Cancer Symptoms You Shouldn’t Ignore

woman grimaces with headache pain

The best way to find some cancers early, when they’re small, have not spread, and are easier to treat, is through routine screenings – tests to check for cancer before there are any symptoms of the disease. With cervical and colon cancers, these tests can even prevent cancer from developing in the first place. But for cancer types that have no screenings, and for people who are too young to get routine screenings, symptoms are usually the first sign of cancer.

Knowing what symptoms to look for is complicated because cancer is not just one disease, but a group of diseases that can cause almost any sign or symptom. The signs and symptoms will depend on where the cancer is, how big it is, and how much it affects the organs or tissues. If a cancer has spread (metastasized), signs or symptoms may appear in different parts of the body.

A cancer may cause general symptoms like fever, extreme tiredness (fatigue), or weight loss. This may be because cancer cells use up much of the body’s energy supply, or they may release substances that change the way the body makes energy from food. Cancer can also cause the immune system to react in ways that produce these signs and symptoms. General symptoms can also have other causes, and are in fact more likely to be caused by something that isn’t cancer. But it’s important to have them checked out, just in case. If cancer is not the cause, a doctor can help figure out what the cause is and treat it, if needed.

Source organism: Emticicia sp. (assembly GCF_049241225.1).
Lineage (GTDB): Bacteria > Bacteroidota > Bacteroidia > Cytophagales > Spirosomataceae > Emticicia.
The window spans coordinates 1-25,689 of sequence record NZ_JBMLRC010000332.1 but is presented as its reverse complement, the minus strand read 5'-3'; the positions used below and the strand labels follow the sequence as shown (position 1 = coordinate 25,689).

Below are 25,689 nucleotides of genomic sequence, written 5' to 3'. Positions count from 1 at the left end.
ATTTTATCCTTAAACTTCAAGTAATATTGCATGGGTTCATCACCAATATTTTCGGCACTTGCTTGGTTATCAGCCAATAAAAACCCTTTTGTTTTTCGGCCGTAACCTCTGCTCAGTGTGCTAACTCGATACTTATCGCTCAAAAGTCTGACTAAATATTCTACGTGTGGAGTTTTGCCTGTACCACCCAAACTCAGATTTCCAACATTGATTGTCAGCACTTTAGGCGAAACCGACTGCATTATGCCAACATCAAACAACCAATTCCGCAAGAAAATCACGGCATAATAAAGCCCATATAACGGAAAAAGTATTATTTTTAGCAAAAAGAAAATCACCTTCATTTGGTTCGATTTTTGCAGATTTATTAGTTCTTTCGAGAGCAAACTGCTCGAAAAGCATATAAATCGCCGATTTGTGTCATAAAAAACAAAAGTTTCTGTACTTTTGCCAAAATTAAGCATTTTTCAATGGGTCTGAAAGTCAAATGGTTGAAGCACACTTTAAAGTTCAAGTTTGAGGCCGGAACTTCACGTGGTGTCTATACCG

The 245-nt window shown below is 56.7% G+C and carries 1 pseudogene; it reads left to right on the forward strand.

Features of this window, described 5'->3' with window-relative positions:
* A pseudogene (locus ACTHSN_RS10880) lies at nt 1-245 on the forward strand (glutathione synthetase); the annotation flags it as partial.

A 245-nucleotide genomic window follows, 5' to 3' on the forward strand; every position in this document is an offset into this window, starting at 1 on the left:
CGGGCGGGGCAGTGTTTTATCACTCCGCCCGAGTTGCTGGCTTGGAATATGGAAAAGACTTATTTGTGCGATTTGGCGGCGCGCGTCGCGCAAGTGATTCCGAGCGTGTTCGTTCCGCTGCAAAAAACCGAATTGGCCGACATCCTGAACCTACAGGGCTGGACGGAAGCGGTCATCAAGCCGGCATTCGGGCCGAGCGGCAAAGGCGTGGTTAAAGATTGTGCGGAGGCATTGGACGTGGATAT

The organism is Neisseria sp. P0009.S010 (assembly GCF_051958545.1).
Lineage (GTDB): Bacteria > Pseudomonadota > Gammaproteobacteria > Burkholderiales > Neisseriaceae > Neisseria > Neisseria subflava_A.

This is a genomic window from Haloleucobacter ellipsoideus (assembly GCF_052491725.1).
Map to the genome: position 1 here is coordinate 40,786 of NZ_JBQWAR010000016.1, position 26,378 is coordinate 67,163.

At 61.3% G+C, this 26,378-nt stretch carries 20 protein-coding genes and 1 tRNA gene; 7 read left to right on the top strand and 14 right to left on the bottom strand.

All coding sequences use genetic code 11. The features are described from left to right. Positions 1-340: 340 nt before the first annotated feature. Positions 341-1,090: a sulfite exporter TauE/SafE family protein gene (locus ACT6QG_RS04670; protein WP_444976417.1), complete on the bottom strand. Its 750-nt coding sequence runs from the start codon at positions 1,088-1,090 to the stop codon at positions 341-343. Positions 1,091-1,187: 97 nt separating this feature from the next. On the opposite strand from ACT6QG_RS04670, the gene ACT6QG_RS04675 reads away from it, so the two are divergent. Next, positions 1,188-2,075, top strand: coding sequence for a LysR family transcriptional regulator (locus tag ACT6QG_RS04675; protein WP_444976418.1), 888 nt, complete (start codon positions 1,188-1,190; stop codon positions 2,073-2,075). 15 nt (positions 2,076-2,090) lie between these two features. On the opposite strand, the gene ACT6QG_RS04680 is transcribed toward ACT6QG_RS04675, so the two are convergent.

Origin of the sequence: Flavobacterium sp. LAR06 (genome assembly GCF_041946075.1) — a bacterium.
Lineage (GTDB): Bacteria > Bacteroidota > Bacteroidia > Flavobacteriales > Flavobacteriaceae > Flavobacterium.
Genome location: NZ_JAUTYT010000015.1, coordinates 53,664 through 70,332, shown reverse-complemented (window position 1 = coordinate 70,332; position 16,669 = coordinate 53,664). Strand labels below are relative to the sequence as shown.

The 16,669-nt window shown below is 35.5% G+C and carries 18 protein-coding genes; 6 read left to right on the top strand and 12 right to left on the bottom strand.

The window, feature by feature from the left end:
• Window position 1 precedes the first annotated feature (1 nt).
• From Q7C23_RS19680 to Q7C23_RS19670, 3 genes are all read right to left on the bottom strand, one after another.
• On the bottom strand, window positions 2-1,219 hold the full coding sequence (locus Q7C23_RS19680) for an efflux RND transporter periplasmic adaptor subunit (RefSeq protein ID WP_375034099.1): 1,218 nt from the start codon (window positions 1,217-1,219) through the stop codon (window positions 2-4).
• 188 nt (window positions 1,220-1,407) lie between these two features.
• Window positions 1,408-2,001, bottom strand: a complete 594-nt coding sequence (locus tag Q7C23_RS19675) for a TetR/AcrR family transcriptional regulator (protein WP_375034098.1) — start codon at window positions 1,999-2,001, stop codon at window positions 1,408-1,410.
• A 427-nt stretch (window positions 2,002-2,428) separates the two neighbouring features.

Research has found that many people ignore symptoms or underestimate how serious they are. In a study conducted in London, researchers found that less than 60% of people who’d experienced symptoms that can be caused by cancer in the previous 3 months had gone to the doctor about them. And hardly any of them considered cancer as a possible cause. The symptoms included unexplained weight loss and change in the appearance of a mole, both of which should be checked out by a doctor right away.

The researchers say their study makes clear that opportunities for cancer to be diagnosed earlier are being missed. And while some symptoms, such as tiredness or coughing, are more likely caused by something other than cancer, no symptom should be ignored or overlooked, especially if it has lasted a long time or is getting worse.

Reasons to see a doctor

  • Weight loss without trying: Losing 10 pounds or more that isn’t on purpose may be a sign of cancer. This happens most often with cancers of the pancreas, stomach, esophagus (tube connecting the mouth to the stomach), or lung.
  • Fever: Sometimes cancer can affect the immune system, making it harder for the body to fight infection that causes fever. It can also be an early sign of leukemia or lymphoma.
  • Fatigue: Extreme tiredness that doesn’t get better with rest may be a symptom of several different cancer types including leukemia, colon cancer, or stomach cancer.
  • Pain: Bone cancer or testicular cancer may cause pain. A headache that does not go away or get better with treatment may be a symptom of a brain tumor. Back pain can be a symptom of cancer of the colon or ovary.